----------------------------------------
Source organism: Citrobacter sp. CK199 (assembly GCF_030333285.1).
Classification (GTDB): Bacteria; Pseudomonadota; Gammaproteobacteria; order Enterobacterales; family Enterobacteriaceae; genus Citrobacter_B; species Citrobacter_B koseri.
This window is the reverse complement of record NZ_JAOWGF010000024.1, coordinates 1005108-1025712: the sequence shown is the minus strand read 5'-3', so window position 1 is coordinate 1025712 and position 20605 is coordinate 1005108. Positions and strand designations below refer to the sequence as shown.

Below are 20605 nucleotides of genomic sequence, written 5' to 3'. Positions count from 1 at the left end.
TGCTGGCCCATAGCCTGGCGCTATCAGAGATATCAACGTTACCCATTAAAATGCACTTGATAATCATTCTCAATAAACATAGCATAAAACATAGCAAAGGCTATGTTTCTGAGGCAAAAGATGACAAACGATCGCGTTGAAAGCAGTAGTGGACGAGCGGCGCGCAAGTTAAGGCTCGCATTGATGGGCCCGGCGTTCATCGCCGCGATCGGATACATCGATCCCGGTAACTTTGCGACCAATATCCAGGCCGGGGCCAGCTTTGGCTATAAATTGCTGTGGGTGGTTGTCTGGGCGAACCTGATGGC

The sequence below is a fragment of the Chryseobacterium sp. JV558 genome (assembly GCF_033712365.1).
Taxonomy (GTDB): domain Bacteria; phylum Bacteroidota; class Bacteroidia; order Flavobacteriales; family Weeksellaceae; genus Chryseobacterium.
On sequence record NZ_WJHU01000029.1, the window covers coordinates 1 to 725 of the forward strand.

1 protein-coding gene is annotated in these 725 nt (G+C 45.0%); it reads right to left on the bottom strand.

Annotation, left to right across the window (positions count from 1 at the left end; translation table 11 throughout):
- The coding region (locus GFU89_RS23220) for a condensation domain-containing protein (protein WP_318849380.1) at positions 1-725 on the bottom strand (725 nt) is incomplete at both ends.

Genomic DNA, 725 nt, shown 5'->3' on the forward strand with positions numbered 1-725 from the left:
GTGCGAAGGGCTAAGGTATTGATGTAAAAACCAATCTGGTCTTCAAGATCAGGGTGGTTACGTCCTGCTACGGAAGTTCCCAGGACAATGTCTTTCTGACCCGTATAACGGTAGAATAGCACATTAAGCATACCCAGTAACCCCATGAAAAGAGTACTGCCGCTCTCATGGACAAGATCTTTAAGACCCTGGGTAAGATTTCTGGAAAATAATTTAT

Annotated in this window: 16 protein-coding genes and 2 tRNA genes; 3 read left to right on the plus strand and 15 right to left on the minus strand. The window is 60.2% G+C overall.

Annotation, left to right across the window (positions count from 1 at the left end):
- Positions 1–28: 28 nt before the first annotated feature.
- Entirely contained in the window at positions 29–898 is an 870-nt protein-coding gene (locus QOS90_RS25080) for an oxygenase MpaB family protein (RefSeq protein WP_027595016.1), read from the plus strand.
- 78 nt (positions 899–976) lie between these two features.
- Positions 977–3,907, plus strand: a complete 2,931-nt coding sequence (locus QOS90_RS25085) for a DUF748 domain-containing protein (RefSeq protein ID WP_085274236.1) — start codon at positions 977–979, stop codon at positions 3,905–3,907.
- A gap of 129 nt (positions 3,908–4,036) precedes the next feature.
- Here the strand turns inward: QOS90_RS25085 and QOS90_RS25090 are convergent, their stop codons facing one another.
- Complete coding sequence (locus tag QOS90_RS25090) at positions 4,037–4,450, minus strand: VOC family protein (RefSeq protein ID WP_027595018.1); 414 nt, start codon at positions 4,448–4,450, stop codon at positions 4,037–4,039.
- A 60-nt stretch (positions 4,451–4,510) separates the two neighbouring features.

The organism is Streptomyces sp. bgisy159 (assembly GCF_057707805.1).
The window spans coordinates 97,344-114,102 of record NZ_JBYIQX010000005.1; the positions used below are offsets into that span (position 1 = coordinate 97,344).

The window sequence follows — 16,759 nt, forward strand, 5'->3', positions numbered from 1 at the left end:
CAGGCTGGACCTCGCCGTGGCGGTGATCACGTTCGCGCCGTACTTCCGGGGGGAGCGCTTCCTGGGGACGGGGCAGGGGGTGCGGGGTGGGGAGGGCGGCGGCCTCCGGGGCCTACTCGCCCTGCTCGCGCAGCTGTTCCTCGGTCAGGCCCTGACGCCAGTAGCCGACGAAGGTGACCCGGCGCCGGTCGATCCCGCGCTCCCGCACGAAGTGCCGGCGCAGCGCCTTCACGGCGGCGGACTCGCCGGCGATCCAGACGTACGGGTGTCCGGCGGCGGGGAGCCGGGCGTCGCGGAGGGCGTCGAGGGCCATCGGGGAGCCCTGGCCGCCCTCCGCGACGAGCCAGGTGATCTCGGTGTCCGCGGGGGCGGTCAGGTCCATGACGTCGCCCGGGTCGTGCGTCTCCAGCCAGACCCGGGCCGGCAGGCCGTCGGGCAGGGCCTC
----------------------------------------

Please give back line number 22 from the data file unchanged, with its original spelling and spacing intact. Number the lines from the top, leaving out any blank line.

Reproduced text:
- Complete coding sequence (locus tag QOS90_RS25090) at positions 4,037–4,450, minus strand: VOC family protein (RefSeq protein ID WP_027595018.1); 414 nt, start codon at positions 4,448–4,450, stop codon at positions 4,037–4,039.